With my only companion sadly bruised by the rocks, benumbed, the remnants of his dressed elk-skin garments saturated by the snow-water, without gun or pistol, in a snow-bound mountain defile in an Indian country, even a June night was far from pleasant for us.
A morning view with an eight-mile field-glass, though disclosing distant clouds of smoke or spray [Mammoth Hot Springs], yet convinced us both of the utter folly of further effort until melting snows reduced the velocity and number of these mountain torrents, and we should be prepared with more than one gun for procuring food and defence from animals and Indians. As Bottler was unable to climb the mountains,  we returned through the unknown second cañon, camping in it while I explored the route.
In a note added at the time he edited these earlier writings for publication (which was never accomplished), he says:
. . . We really visited comparatively little of the Park, yet from a spur of what is now called Electric Peak, we had a fine view of much of it and in returning on the west side of the Yellowstone through its second cañon we explored the route which has been followed by nearly all others, and which is now the main route to the Headquarters of the Park.
In closing the letter in which he forwarded an account of the foregoing exploration to the Norris Suburban,  Norris mentioned the choice which he had to make with regard to his activities that summer:
Shall soon decide whether General Washburn, Surveyor General of this Territory, friend Everts and Judge Hosmer, once of Toledo, Major Squier, the Bottlers and our humble self join in another expedition to the unexplored region of the Yellowstone Lake. If so, shall go no farther west this season; if not, shall try to cross the mountains to Oregon, down to Columbia, then to California, and return in autumn.
A footnote to the published letter completes the story. In it Norris adds:
I returned from Missoula to Helena August 1st, 1870, finding Gov. Ashley (who had been active for the Yellowstone expedition), removed, the new Governor (Potts), not arrived, Hauser, Langford and other prominent friends of the enterprise absent,  and very little prospect of exploration that year, while the N. P. R. R., and other surveying parties down the Columbia promised various benefits in that direction. With no time to waste in deliberation, I chose the latter, returned to Missoula, assisted in surveying my own and other interests there, and then down the Columbia.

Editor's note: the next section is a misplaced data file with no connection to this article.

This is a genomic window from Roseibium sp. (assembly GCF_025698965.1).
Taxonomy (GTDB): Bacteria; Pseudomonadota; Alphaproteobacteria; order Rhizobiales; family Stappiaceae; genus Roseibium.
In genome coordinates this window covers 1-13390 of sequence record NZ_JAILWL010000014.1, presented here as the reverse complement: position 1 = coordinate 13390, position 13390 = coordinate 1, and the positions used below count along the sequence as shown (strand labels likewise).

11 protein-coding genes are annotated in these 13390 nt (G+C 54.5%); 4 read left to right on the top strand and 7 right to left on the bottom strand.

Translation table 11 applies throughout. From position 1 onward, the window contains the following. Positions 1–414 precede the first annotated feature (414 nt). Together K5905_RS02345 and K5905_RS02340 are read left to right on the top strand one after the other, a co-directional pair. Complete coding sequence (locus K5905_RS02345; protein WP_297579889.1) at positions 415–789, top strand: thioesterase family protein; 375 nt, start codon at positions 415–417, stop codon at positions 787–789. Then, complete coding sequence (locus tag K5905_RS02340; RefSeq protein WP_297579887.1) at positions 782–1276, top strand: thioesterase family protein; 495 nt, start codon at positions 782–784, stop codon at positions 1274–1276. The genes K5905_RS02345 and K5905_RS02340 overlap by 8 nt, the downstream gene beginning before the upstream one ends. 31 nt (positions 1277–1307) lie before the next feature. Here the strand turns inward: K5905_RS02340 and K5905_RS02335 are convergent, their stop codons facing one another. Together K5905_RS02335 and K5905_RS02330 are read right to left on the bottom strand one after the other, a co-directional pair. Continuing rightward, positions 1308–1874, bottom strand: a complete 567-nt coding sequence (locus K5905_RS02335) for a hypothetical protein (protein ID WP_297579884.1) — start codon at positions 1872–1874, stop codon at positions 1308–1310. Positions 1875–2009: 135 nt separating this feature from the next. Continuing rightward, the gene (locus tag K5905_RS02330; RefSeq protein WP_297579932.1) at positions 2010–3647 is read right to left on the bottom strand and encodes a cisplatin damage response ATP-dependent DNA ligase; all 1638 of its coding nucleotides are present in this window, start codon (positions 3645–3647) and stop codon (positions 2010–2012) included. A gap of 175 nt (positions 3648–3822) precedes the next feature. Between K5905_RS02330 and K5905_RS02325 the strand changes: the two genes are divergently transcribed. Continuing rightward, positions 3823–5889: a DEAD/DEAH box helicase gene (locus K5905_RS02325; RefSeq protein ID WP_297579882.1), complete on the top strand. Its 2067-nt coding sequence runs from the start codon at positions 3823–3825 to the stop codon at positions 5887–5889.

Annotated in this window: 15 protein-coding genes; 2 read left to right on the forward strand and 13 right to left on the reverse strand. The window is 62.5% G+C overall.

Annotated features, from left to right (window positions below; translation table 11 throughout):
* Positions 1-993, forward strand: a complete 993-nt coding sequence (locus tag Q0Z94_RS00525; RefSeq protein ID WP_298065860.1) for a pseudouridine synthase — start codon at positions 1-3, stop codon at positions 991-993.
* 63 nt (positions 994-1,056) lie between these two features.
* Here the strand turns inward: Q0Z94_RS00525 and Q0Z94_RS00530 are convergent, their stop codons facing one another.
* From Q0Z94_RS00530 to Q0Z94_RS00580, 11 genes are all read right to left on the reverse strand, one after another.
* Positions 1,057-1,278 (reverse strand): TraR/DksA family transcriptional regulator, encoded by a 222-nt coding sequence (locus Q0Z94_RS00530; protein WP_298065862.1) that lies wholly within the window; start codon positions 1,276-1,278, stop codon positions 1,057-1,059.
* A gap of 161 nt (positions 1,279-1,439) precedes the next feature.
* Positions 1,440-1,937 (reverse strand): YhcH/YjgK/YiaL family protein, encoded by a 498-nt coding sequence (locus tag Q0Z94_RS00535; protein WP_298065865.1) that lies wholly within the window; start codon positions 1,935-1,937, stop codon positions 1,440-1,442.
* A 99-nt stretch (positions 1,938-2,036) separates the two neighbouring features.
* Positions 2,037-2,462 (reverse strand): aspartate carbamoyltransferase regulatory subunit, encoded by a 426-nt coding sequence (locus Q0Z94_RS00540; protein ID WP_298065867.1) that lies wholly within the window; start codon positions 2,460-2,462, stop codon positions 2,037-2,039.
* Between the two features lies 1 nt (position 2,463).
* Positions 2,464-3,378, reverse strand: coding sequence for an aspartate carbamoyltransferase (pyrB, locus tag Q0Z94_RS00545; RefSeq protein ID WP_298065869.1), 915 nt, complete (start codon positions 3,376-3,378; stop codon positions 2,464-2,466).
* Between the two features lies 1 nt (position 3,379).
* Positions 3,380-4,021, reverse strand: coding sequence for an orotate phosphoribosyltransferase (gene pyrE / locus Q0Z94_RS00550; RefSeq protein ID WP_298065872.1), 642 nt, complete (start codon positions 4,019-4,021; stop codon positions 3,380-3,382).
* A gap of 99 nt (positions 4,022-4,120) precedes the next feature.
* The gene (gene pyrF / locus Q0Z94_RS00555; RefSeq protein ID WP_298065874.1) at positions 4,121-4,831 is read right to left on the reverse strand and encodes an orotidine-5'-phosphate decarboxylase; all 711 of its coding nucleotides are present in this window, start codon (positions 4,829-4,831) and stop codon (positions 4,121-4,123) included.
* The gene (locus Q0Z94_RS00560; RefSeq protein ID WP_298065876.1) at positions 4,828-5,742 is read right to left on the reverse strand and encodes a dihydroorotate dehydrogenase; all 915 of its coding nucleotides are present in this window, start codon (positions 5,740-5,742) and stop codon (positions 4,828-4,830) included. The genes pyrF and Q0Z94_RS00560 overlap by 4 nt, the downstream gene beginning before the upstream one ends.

After a month’s isolation from news of the outside world, I was intensely mortified to learn that Messrs. Langford’s Hauser, and others had returned and gone up the Yellowstone, and at San Francisco also learned that friend Everts was lost near the head of Yellowstone Lake, and though after 37 days of such exposure, starvation and suffering as probably few if any other human beings ever survived, he was found by Baronette and Prichette; yet his horse (the one he used on our return from Fort Ellis), his gun, equipments, and entire outfit, including my map, notes, etc., left with him, were totally lost, and no trace of them has ever been, or perhaps ever will be found.
Having thus, by unforeseen accidents and circumstances not especially the fault of myself or of others, failed in my long cherished hope of a prominent record among the first explorers of the Yellowstone Park,  and overtasked with business at home, it was not until 1875 that I again reached my Bottler friends. . . . 
Nathaniel P. Langford could not have reached Helena, Mont., before the evening of July 28, and, with a stopover at Virginia City, his arrival could have been later; thus, his statement, “About the 1st of August 1870, our plans took definite shape, and some 20 men were enrolled as members of the exploring party,”  indicates that he arrived with a matured plan which was embarked upon with little or no delay. He adds:
About this time the Crow Indians again “broke loose,” and a raid of the Gallatin and Yellowstone valleys was threatened, and a majority of those who had enrolled their names, experiencing that decline of courage so aptly illustrated by Bob Acres, suddently found excuse for withdrawal in various emergent occupations.
There was a scare about that time, but it seems to have resulted more from the presence of Sioux and Blackfoot Indians near the settlements than from any disposition of the Crows to be unfriendly. The following letter written by 1st Lt. E. M. Camp, who commanded the small guard of soldiers stationed at the Crow Agency (Fort Parker, east of present Livingston, Mont.), clarifies the situation: